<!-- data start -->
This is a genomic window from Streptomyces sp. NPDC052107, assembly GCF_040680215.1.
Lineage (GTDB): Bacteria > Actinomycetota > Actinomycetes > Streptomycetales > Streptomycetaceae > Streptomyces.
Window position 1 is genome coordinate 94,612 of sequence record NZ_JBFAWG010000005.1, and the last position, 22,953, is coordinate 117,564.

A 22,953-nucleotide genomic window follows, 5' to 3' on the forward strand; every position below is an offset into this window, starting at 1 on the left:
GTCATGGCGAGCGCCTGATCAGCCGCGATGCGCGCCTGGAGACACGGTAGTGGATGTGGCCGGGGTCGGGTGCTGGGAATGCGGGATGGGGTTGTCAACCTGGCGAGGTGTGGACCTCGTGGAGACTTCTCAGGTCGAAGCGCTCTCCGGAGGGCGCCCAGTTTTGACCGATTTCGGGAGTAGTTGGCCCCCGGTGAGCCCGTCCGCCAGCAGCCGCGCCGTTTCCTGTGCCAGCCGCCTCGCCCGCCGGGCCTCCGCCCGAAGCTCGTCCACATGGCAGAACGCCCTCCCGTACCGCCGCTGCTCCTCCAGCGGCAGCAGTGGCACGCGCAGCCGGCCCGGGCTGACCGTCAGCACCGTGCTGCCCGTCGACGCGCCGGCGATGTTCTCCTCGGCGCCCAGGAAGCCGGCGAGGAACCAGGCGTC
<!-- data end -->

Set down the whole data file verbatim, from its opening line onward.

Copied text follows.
This is a genomic window from Streptomyces sp. NPDC052107, assembly GCF_040680215.1.
Lineage (GTDB): Bacteria > Actinomycetota > Actinomycetes > Streptomycetales > Streptomycetaceae > Streptomyces.
Window position 1 is genome coordinate 94,612 of sequence record NZ_JBFAWG010000005.1, and the last position, 22,953, is coordinate 117,564.

A 22,953-nucleotide genomic window follows, 5' to 3' on the forward strand; every position below is an offset into this window, starting at 1 on the left:
GTCATGGCGAGCGCCTGATCAGCCGCGATGCGCGCCTGGAGACACGGTAGTGGATGTGGCCGGGGTCGGGTGCTGGGAATGCGGGATGGGGTTGTCAACCTGGCGAGGTGTGGACCTCGTGGAGACTTCTCAGGTCGAAGCGCTCTCCGGAGGGCGCCCAGTTTTGACCGATTTCGGGAGTAGTTGGCCCCCGGTGAGCCCGTCCGCCAGCAGCCGCGCCGTTTCCTGTGCCAGCCGCCTCGCCCGCCGGGCCTCCGCCCGAAGCTCGTCCACATGGCAGAACGCCCTCCCGTACCGCCGCTGCTCCTCCAGCGGCAGCAGTGGCACGCGCAGCCGGCCCGGGCTGACCGTCAGCACCGTGCTGCCCGTCGACGCGCCGGCGATGTTCTCCTCGGCGCCCAGGAAGCCGGCGAGGAACCAGGCGTC